The Tragic Thing About Minorities

In her autobiography, La détresse et L'enchantement, Gabrielle Roy writes of her identity as a Franco-Manitoban. Existing between the two separate worlds of French and English, she ultimately comes to embrace her bilingual and bicultural identities. When meeting with the director of her teaching institution, he briskly informs her:

“The tragic thing about minorities is that they have to be better, or disappear.”

While this may have been the case at the turn of the twentieth century in Canada, things have ultimately changed. Our country has made great strides in the areas of racial relations, gender equality and cultural acceptance, but Canada was never the proud and pure - in fact, far from it.

If colonial times fail to bring about an understanding of prejudice in British North America, widespread deportations and immigration cut-offs from both World Wars and the Great Depression might spark insight. During this time, Canadians were writing to the Prime Minister complaining not only about the scarcity of work, but wanting to rid the country of those immigrants claiming relief and obtaining work they felt was rightfully theirs. Not only was this a sign of the desperate times, nativist sentiments were wildly spreading from coast to coast across North America.

With both wars over, Canada once again opened their borders during the Fourth Wave of immigration occurring after WWII. Different populations from other European nations were making their way to Canada, but prejudice still remained based on the point system. The federal government set regulations to provide admission for those deemed ‘desired.’ We are now in the Fifth Wave, starting in the 1970s with a continued policy of strictness and favourability. Our social policy, on the other hand, is positively different.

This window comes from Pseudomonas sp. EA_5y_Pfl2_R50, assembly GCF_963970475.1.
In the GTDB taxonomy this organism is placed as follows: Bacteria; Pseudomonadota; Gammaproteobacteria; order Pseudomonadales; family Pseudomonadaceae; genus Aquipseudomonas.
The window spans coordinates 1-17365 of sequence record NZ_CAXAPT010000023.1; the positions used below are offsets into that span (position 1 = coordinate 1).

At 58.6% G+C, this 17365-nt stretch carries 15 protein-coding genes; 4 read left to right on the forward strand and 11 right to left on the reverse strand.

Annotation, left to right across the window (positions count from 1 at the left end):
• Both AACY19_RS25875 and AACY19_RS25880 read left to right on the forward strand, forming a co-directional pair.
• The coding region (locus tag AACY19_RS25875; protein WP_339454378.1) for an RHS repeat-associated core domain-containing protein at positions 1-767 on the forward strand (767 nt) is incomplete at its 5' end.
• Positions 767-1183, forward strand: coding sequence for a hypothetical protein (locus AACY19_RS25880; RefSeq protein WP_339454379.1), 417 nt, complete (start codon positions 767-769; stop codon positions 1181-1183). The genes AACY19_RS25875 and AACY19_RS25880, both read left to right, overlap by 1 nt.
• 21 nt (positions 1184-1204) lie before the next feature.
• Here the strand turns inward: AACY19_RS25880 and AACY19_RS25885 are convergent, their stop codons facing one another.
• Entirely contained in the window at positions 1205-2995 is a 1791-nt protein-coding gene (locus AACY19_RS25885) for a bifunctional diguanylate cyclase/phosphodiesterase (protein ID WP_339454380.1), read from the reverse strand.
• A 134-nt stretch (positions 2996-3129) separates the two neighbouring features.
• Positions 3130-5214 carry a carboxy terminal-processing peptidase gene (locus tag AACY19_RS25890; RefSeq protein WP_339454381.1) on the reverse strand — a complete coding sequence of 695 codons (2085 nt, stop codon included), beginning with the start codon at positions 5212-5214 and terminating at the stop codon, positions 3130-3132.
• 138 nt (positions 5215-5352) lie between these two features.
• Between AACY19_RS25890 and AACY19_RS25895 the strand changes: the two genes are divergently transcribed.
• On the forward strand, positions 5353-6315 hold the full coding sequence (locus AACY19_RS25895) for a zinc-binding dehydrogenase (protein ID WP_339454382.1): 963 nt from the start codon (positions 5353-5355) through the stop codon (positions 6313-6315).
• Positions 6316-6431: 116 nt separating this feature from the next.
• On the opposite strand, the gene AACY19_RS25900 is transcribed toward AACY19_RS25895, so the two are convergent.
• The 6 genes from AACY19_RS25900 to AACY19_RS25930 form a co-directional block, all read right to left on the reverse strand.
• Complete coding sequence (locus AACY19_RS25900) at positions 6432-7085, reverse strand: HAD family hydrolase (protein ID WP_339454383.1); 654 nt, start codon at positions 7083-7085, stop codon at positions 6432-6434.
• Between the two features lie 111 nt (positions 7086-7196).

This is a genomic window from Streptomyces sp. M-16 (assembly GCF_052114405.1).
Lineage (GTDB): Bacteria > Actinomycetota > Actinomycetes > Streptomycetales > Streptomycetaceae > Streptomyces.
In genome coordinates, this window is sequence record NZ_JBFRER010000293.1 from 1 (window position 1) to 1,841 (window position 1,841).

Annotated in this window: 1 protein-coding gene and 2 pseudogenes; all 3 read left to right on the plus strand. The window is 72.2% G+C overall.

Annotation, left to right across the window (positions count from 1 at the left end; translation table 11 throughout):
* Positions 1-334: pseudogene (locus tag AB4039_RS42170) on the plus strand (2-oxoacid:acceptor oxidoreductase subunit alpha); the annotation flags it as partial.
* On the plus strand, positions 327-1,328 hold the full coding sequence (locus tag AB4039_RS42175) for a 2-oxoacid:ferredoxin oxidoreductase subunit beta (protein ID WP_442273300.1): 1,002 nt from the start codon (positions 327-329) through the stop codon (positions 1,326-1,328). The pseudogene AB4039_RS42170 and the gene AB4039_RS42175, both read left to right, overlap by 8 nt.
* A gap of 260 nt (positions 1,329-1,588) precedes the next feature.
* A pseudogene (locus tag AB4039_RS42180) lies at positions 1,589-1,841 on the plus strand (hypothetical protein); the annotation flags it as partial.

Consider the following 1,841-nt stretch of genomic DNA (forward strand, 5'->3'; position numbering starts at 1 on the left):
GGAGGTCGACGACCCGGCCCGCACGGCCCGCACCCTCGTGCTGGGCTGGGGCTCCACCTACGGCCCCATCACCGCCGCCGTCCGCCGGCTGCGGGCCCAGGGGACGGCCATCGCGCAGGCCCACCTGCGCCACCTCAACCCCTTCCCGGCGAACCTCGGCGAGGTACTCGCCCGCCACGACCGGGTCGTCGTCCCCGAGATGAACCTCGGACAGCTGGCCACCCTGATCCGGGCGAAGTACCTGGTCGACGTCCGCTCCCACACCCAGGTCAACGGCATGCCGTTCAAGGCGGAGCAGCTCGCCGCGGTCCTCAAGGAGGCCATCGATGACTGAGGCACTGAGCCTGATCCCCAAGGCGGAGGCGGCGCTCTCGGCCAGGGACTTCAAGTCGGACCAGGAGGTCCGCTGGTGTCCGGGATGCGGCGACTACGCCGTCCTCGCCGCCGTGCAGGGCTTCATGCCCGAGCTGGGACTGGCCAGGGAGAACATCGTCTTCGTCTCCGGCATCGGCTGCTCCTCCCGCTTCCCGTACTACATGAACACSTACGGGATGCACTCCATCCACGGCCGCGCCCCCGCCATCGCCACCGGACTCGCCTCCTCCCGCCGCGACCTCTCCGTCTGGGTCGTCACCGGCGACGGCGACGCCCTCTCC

Regardless of the acceptance that our country has come to embrace, Roy’s quote still rings loudly in my mind.

People across the country are still being pushed down for their differences.

These oppressive situations take many forms from bullying in our schools to setting mosques on fire throughout the narrow-minded cities of our nation. Groups need to continually rise against, celebrate and honour their differences no matter what they may be. Being a metropolitan city, we see things quite differently. It is for no doubt that new Canadians seek home in one of the priciest cities around the world. Toronto offers acceptance with the ability to succeed and provide for families in a safe place called home. With this comes a diverse range of students who bring great attributes and lived experiences to our classrooms. These learning opportunities provide great insight into the world unexplored and unmediated by online pressures and common misunderstandings.

While many people often associate the term diversity with culture and religion, we also have diversity in opinion. Whereas people around the globe are fighting for their right to be heard, we often take for granted that of which we live and breathe every single day.

Freedom is not a given right, but rather our responsibility to uphold.

With this responsibility comes the power of education fostered by the strength of discussion.To displace an incorrect perception is to destroy the capacity and willingness of understanding; a crime we cannot commit.

Coming from a Mediterranean background, our family fought to uphold cultural values and tradition through the institutional forces of community. In doing so, we built a cultural association. However, as the generations advance, interest has been lost to the point that our strength in numbers has been diminished. Is there still hope for our heritage, or is it just easier for us to disappear?


Publisher: Fifth Year Undergraduate, I/S: History & English

When he’s not frolicking around Toronto or trying to take over the world, you can usually find him swapping paint colors for his condo or picking out new outfits and man purses for his future Pomeranian, Efron.

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